A new capsule collection from Lenzing is a literal and figurative meeting of the minds.
Debuting at Kingpins24, the Bast Recast collection demonstrates the power of collaboration, featuring a Tencel lyocell hemp blend and environmentally friendly solutions from leaders throughout the denim supply chain that underscore hemp’s sustainable properties.
“In order to pay homage to the history of hemp, we brought together a group of companies who we knew could deliver both the quality, innovation and environmental integrity that the sustainable denim wardrobe projects demand,” said Michael Kininmonth, project manager at Lenzing.
The range includes GOTS-certified conventional and cottonized hemp fibers and yarns supplied by Kingdom, one of the world’s largest linen yarn and hemp yarn manufacturers. All fabrics were developed exclusively in-house by Pakistan-based denim producer Naveena Denim Ltd., and U.K.-based Endrime designed, pattern cut and sewed the entire collection, using hemp’s centuries-long history as inspiration.
“I personally wanted to explore the mid-1800s by making period-correct garments and fabrics from the time of early denim and workwear,” said Mohsin Sajid, Endrime’s owner and creative director, who noted that workwear was originally crafted from a blend of hemp and linen.
Garments in the range were finished using Jeanologia’s sustainable, water-saving methods, and each style is presented in raw and washed varieties.
Every detail, from thread to hang tag, was selected with the environment in mind: Portugese supplier Crafil provided biodegradable sewing threads made from Celofil—100 percent certified Tencel lyocell thread—while joker labels and hang-tags were designed from the collection’s off-cuts. Preservation project Warp-face provided sustainable paper, and Italian chemicals company Officina+39 supplied Recycrom dyestuff for the Tencel lyocell and hemp denim paper.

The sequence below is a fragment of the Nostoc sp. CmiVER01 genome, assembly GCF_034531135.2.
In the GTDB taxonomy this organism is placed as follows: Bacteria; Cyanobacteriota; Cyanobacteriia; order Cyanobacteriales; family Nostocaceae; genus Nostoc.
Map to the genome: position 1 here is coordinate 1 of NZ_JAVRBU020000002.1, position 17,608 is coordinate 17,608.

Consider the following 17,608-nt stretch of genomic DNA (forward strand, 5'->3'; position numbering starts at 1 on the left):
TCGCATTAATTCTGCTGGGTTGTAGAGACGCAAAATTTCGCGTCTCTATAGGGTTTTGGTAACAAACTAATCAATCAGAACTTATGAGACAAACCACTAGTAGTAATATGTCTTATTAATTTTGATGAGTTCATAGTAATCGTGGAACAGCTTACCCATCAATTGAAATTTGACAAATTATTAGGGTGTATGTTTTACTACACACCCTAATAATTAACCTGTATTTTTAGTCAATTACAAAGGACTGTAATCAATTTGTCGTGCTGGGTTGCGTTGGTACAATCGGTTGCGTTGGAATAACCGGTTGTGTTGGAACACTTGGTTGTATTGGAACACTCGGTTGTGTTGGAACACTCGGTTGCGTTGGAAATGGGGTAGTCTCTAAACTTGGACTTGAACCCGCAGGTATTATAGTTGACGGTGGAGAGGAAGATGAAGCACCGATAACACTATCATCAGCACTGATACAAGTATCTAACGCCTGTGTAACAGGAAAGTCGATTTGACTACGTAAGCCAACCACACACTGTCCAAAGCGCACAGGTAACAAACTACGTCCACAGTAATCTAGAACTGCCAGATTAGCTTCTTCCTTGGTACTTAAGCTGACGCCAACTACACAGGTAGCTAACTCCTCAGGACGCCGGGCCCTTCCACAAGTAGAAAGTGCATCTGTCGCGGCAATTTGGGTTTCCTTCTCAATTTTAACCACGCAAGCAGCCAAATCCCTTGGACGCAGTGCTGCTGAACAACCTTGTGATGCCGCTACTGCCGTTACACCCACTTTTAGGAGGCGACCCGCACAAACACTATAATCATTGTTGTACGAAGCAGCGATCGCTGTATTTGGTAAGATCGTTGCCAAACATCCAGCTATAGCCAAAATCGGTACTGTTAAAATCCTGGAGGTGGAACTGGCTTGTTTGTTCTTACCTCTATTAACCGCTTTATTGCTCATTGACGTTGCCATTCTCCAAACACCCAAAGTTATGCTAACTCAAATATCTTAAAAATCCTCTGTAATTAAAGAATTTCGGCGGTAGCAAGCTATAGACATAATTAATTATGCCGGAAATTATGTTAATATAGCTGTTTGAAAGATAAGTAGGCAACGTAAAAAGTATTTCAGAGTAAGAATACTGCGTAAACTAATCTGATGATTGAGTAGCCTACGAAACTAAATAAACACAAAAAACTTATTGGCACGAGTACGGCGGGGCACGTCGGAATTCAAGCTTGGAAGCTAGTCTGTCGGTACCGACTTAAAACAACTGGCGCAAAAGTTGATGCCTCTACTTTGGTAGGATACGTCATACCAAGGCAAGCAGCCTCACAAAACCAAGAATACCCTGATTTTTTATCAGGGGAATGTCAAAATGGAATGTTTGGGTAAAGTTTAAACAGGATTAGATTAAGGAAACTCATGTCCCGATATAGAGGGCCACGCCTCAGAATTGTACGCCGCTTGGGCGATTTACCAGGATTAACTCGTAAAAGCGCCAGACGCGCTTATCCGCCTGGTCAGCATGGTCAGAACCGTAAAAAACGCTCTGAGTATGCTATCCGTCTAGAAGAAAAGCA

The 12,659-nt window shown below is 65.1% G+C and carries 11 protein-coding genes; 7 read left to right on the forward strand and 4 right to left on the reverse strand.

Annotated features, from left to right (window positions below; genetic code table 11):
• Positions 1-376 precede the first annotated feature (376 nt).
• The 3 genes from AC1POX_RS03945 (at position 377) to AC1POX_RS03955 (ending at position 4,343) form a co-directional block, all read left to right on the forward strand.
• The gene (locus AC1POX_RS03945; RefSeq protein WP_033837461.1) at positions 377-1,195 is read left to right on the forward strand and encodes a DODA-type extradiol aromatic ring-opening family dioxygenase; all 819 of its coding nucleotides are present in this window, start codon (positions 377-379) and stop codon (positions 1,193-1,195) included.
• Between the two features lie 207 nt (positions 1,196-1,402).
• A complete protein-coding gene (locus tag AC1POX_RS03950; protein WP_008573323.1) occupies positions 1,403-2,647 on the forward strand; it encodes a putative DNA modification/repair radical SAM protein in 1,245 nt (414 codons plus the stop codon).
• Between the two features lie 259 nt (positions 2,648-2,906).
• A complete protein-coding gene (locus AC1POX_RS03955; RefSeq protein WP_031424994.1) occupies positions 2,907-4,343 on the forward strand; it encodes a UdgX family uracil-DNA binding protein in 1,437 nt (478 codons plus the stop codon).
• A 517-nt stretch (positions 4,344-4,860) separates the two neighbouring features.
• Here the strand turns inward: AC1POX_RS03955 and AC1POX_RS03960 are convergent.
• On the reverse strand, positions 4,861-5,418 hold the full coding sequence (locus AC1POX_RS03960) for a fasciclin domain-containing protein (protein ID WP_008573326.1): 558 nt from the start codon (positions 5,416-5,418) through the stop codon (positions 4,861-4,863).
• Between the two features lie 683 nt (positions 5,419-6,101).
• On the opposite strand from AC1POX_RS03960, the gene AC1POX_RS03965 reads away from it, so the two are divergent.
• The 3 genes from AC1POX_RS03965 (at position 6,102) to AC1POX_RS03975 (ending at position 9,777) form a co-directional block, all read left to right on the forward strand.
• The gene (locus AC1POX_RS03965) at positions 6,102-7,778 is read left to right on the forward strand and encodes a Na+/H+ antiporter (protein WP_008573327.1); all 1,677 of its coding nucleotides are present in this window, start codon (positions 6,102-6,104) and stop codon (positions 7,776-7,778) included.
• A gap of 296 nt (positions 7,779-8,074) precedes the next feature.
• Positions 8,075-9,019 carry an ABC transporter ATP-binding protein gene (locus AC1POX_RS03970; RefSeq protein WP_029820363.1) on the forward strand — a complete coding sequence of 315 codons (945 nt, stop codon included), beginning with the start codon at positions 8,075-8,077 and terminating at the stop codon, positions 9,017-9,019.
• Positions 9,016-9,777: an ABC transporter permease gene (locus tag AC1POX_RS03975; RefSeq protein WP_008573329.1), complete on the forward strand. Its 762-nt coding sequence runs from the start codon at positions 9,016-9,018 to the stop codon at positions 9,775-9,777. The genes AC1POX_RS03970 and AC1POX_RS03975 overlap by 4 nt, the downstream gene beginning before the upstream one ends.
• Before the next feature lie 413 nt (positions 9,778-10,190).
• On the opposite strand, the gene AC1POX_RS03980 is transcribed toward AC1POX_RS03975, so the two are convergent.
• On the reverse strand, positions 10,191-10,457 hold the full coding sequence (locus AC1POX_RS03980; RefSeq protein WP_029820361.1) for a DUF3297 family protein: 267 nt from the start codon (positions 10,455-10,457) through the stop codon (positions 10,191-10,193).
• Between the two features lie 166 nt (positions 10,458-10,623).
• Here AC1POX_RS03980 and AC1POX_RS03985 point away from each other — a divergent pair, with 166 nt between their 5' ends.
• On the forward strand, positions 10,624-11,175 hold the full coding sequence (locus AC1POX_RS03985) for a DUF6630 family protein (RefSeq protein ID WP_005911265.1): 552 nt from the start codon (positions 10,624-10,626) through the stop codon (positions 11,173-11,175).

Hemp has long been touted by farmers as a fiber that has regenerative properties and requires less water to grow than cotton crops, and has been considered a cash crop in countries like China. But because of its connection to the cannabis industry, hemp has been a difficult field to navigate from a legal standpoint. Easing national restrictions in recent years have helped nudge the fiber into the spotlight, leading experts to view it as the next major cotton alternative. Outdoor apparel leader Patagonia recently spearheaded a plan to bring hemp production back to the U.S.—specifically to Colorado’s San Luis Valley.
Major brands such as Levi’s have been experimenting with the fiber for years, and the denim giant just recently debuted a collection with its highest hemp count to-date. The line offers garments including men’s and women’s Trucker Jackets, and men’s 502 Taper jeans, made with 55 percent hemp blends—up from 30 percent in 2019. Hemp is also a part of Wrangler’s new Retro Green Jean collection, a line that gives a sustainable update to its bestselling denim.